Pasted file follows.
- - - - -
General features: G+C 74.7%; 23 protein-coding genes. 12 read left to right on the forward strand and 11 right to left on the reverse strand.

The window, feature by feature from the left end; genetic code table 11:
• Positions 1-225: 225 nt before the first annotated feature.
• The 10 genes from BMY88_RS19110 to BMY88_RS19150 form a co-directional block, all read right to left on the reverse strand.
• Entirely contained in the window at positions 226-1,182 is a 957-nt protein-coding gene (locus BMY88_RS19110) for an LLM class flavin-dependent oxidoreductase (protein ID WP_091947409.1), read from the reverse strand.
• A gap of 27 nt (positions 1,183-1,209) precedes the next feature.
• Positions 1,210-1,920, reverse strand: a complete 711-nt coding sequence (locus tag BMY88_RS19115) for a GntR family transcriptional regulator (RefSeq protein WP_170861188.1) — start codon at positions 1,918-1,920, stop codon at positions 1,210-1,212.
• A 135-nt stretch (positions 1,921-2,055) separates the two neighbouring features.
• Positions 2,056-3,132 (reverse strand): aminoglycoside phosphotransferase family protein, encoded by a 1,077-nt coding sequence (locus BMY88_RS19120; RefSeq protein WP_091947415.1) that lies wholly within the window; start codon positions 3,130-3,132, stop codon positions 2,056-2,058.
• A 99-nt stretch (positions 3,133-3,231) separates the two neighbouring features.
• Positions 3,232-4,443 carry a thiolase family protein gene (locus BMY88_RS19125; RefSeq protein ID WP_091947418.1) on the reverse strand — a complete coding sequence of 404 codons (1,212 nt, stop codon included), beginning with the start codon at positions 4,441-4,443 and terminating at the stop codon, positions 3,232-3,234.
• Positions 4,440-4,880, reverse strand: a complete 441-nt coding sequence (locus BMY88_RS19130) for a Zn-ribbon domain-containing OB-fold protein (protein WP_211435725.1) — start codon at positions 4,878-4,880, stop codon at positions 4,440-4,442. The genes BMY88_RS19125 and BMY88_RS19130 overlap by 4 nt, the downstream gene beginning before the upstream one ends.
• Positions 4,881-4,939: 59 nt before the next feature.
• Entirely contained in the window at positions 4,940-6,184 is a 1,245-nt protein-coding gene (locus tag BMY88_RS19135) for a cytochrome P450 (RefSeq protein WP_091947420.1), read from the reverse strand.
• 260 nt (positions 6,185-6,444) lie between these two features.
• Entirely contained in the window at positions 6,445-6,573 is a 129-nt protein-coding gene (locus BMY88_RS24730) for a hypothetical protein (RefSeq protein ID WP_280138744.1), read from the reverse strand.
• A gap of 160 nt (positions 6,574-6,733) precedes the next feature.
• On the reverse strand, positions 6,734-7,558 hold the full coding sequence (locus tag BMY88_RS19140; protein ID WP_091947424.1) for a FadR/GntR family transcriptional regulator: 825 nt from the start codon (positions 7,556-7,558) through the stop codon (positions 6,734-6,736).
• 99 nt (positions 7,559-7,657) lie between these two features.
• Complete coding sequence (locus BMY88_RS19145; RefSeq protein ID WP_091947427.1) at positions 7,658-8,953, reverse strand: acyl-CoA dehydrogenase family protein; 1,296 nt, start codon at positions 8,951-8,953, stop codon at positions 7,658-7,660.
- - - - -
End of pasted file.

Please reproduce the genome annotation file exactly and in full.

General features: G+C 74.7%; 23 protein-coding genes. 12 read left to right on the forward strand and 11 right to left on the reverse strand.

The window, feature by feature from the left end; genetic code table 11:
• Positions 1-225: 225 nt before the first annotated feature.
• The 10 genes from BMY88_RS19110 to BMY88_RS19150 form a co-directional block, all read right to left on the reverse strand.
• Entirely contained in the window at positions 226-1,182 is a 957-nt protein-coding gene (locus BMY88_RS19110) for an LLM class flavin-dependent oxidoreductase (protein ID WP_091947409.1), read from the reverse strand.
• A gap of 27 nt (positions 1,183-1,209) precedes the next feature.
• Positions 1,210-1,920, reverse strand: a complete 711-nt coding sequence (locus tag BMY88_RS19115) for a GntR family transcriptional regulator (RefSeq protein WP_170861188.1) — start codon at positions 1,918-1,920, stop codon at positions 1,210-1,212.
• A 135-nt stretch (positions 1,921-2,055) separates the two neighbouring features.
• Positions 2,056-3,132 (reverse strand): aminoglycoside phosphotransferase family protein, encoded by a 1,077-nt coding sequence (locus BMY88_RS19120; RefSeq protein WP_091947415.1) that lies wholly within the window; start codon positions 3,130-3,132, stop codon positions 2,056-2,058.
• A 99-nt stretch (positions 3,133-3,231) separates the two neighbouring features.
• Positions 3,232-4,443 carry a thiolase family protein gene (locus BMY88_RS19125; RefSeq protein ID WP_091947418.1) on the reverse strand — a complete coding sequence of 404 codons (1,212 nt, stop codon included), beginning with the start codon at positions 4,441-4,443 and terminating at the stop codon, positions 3,232-3,234.
• Positions 4,440-4,880, reverse strand: a complete 441-nt coding sequence (locus BMY88_RS19130) for a Zn-ribbon domain-containing OB-fold protein (protein WP_211435725.1) — start codon at positions 4,878-4,880, stop codon at positions 4,440-4,442. The genes BMY88_RS19125 and BMY88_RS19130 overlap by 4 nt, the downstream gene beginning before the upstream one ends.
• Positions 4,881-4,939: 59 nt before the next feature.
• Entirely contained in the window at positions 4,940-6,184 is a 1,245-nt protein-coding gene (locus tag BMY88_RS19135) for a cytochrome P450 (RefSeq protein WP_091947420.1), read from the reverse strand.
• 260 nt (positions 6,185-6,444) lie between these two features.
• Entirely contained in the window at positions 6,445-6,573 is a 129-nt protein-coding gene (locus BMY88_RS24730) for a hypothetical protein (RefSeq protein ID WP_280138744.1), read from the reverse strand.
• A gap of 160 nt (positions 6,574-6,733) precedes the next feature.
• On the reverse strand, positions 6,734-7,558 hold the full coding sequence (locus tag BMY88_RS19140; protein ID WP_091947424.1) for a FadR/GntR family transcriptional regulator: 825 nt from the start codon (positions 7,556-7,558) through the stop codon (positions 6,734-6,736).
• 99 nt (positions 7,559-7,657) lie between these two features.
• Complete coding sequence (locus BMY88_RS19145; RefSeq protein ID WP_091947427.1) at positions 7,658-8,953, reverse strand: acyl-CoA dehydrogenase family protein; 1,296 nt, start codon at positions 8,951-8,953, stop codon at positions 7,658-7,660.